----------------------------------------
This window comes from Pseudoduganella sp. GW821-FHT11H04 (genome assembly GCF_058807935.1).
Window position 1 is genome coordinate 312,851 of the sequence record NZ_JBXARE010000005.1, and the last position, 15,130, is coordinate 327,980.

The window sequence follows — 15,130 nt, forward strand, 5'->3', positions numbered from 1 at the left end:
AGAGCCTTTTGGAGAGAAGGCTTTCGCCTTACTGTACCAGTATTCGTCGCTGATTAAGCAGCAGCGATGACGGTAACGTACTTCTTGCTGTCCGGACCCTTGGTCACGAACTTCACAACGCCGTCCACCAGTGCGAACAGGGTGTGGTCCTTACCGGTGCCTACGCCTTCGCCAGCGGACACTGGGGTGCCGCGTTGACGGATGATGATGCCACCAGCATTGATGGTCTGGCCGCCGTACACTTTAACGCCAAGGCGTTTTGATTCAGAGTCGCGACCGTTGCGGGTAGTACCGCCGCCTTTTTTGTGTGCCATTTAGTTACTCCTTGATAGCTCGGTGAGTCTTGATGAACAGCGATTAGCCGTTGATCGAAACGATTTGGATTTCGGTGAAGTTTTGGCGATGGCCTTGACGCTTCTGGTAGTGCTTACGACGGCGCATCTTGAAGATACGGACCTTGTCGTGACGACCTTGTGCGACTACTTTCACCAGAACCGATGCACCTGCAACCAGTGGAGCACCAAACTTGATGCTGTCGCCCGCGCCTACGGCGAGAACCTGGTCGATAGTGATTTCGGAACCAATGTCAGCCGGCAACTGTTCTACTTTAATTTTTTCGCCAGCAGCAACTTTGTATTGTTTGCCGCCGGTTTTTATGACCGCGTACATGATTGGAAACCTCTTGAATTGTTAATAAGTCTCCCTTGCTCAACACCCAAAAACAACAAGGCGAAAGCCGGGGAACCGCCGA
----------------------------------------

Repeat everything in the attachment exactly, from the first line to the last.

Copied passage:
This window comes from Pseudoduganella sp. GW821-FHT11H04 (genome assembly GCF_058807935.1).
Window position 1 is genome coordinate 312,851 of the sequence record NZ_JBXARE010000005.1, and the last position, 15,130, is coordinate 327,980.

The window sequence follows — 15,130 nt, forward strand, 5'->3', positions numbered from 1 at the left end:
AGAGCCTTTTGGAGAGAAGGCTTTCGCCTTACTGTACCAGTATTCGTCGCTGATTAAGCAGCAGCGATGACGGTAACGTACTTCTTGCTGTCCGGACCCTTGGTCACGAACTTCACAACGCCGTCCACCAGTGCGAACAGGGTGTGGTCCTTACCGGTGCCTACGCCTTCGCCAGCGGACACTGGGGTGCCGCGTTGACGGATGATGATGCCACCAGCATTGATGGTCTGGCCGCCGTACACTTTAACGCCAAGGCGTTTTGATTCAGAGTCGCGACCGTTGCGGGTAGTACCGCCGCCTTTTTTGTGTGCCATTTAGTTACTCCTTGATAGCTCGGTGAGTCTTGATGAACAGCGATTAGCCGTTGATCGAAACGATTTGGATTTCGGTGAAGTTTTGGCGATGGCCTTGACGCTTCTGGTAGTGCTTACGACGGCGCATCTTGAAGATACGGACCTTGTCGTGACGACCTTGTGCGACTACTTTCACCAGAACCGATGCACCTGCAACCAGTGGAGCACCAAACTTGATGCTGTCGCCCGCGCCTACGGCGAGAACCTGGTCGATAGTGATTTCGGAACCAATGTCAGCCGGCAACTGTTCTACTTTAATTTTTTCGCCAGCAGCAACTTTGTATTGTTTGCCGCCGGTTTTTATGACCGCGTACATGATTGGAAACCTCTTGAATTGTTAATAAGTCTCCCTTGCTCAACACCCAAAAACAACAAGGCGAAAGCCGGGGAACCGCCGA